Fr. Luke A. Veronis serves as the Director for the Missions Institute of Orthodox Christianity at Holy Cross Greek Orthodox School of Theology, pastors Sts Constantine and Helen Greek Orthodox Church in Webster, MA, and teaches as an Adjunct Instructor at both Holy Cross and Hellenic College. He also taught at St. Vladimir’s Orthodox Theological Seminary (2005-2008). Fr. Luke has been involved in the Orthodox Church’s missionary movement since 1987. Together with his family, he served as a long-term cross-cultural missionary in Albania more than 10 years (1994-2004), and as a short-term missionary in Kenya, Tanzania, Uganda and Ghana for 18 months (1987-91). Since 2010, he teaches a summer missions class which he takes to Albania for two weeks every year. He has led four mission teams from his church to build homes for the desperately poor through Project Mexico. His published books include Go Forth: A Journal of Missions and Resurrection in Albania (2010); Lynette’s Hope: The Witness of Lynette Katherine Hoppe’s Life and Death (2008); and Missionaries, Monks, and Martyrs: Making Disciples of All Nations (1994). Fr. Luke teaches the Preaching course at Holy Cross Greek Orthodox School of Theology, as well as numerous classes in Missiology and World Religions. His weekly sermons since January 2013 can be found at http://www.schwebster.org/sermons/ Fr. Luke is married to Presbytera Faith Veronis, and they have four children.
“You took something very precious away from me,” said Nadine Collier, daughter of 70-year-old Ethel Lance, one of the nine people killed in the Emmanuel African Methodist Episcopal Church in Charleston, SC. “I will never talk to her ever again. I will never be able to hold her again. But I forgive you [the killer]. And have mercy on your soul.”
“We welcomed you Wednesday night in our Bible study with open arms,” said Felicia Sanders, the mother of 26-year-old Tywanza Sanders, who was killed when he tried to shield his elderly aunt, Susie Jackson, from Dylann Roof. “You have killed some of the most beautifulest people that I know. Every fiber in my body hurts, and I will never be the same. But as we say in Bible study… may God have mercy on you.”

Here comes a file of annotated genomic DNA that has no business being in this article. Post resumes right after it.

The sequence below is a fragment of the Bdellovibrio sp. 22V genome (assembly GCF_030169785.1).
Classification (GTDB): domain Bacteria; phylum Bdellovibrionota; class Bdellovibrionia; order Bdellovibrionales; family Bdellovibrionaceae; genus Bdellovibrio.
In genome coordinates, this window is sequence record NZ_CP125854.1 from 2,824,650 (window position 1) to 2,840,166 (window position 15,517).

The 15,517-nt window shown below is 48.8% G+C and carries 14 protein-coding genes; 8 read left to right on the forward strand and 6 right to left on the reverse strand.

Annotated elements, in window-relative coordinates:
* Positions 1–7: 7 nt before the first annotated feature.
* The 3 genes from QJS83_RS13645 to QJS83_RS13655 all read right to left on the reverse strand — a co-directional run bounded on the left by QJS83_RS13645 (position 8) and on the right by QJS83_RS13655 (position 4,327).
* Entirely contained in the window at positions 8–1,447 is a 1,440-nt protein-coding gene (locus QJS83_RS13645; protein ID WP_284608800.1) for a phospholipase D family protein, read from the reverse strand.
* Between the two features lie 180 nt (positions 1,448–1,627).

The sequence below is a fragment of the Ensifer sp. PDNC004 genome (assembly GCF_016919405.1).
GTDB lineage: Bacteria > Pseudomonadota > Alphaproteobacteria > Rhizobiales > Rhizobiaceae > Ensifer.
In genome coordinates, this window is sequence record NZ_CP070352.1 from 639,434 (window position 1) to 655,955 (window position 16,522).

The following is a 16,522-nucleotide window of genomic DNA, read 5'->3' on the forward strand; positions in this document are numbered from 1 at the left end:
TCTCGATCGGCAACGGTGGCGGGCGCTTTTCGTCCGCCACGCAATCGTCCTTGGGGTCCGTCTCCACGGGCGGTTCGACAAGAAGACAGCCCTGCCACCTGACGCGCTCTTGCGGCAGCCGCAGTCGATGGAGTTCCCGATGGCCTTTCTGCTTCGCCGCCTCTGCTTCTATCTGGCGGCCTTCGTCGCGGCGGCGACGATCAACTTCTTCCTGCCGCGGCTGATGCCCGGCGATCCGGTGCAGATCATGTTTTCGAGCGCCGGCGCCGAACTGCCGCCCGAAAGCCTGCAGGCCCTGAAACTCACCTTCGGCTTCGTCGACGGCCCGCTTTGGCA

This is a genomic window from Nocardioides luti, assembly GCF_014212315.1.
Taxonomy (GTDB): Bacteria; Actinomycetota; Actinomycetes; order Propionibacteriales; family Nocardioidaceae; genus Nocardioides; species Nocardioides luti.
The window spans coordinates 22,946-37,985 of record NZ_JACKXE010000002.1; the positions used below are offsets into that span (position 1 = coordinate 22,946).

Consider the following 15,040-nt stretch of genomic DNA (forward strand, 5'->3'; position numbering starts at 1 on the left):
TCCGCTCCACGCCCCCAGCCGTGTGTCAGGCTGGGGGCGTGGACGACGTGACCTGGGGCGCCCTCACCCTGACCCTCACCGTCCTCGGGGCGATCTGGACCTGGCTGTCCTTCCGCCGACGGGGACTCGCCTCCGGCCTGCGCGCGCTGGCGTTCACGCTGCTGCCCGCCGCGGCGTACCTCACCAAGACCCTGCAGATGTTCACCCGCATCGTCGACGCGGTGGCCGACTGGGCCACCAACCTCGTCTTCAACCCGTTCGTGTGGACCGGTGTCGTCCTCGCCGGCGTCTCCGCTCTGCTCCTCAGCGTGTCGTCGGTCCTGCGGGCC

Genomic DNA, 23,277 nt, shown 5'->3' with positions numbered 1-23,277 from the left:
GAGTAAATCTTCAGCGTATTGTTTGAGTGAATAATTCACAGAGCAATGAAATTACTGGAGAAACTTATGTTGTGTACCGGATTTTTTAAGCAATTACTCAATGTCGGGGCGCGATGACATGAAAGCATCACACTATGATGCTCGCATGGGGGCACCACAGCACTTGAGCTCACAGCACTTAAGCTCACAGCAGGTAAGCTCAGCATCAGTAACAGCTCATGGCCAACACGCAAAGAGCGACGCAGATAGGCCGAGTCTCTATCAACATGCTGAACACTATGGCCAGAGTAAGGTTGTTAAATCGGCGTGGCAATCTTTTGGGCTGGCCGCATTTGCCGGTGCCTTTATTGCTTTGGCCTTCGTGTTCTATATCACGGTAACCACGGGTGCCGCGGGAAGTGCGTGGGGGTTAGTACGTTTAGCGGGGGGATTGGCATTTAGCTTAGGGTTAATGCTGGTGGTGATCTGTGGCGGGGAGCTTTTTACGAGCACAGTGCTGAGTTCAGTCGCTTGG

Many Americans are reflecting on the latest horror and tragedy of evil and violence in our country. And surely as we hear another story about racism and incomprehensible violence, people are tempted to respond to such evil hatred with anger and a desire for revenge. Hatred too easily begets hatred! Yet, the Emmanuel AME Church offers an inspiring lesson in Christian virtues! We saw how the Bible Study group first of all offered the divine virtue of Christian hospitality to a white stranger. No fear or concern to welcome a stranger, but only love and acceptance. And then even after this horrific and violent act of insane racism and hatred, we hear relatives and Church members offering forgiveness and mercy! Such Christ-centered love is truly incomprehensible for many people to even imagine, no less practice. And yet, what an amazing example of St. Paul’s words to “overcome evil with good,” to overcome dark hatred with a force that is even greater than the greatest evil, and that is divine love!
These divine traits we see from the Emmanuel AME Christians – hospitality to the stranger, and then forgiveness to the murderer – are truly incredible examples of following Jesus Christ’s witness of love and mercy. They reflect some of the greatest virtues we are called to live by in our Christian lives.
It’s interesting because this theme goes in line with the sermon I had planned to preach today on Father’s Day. I wanted to focus not simply on honoring fathers, but more so on highlighting the call that fathers have as the spiritual head of our families, and in fact a call that each of us have in cultivating a truly ‘noble soul” in our lives.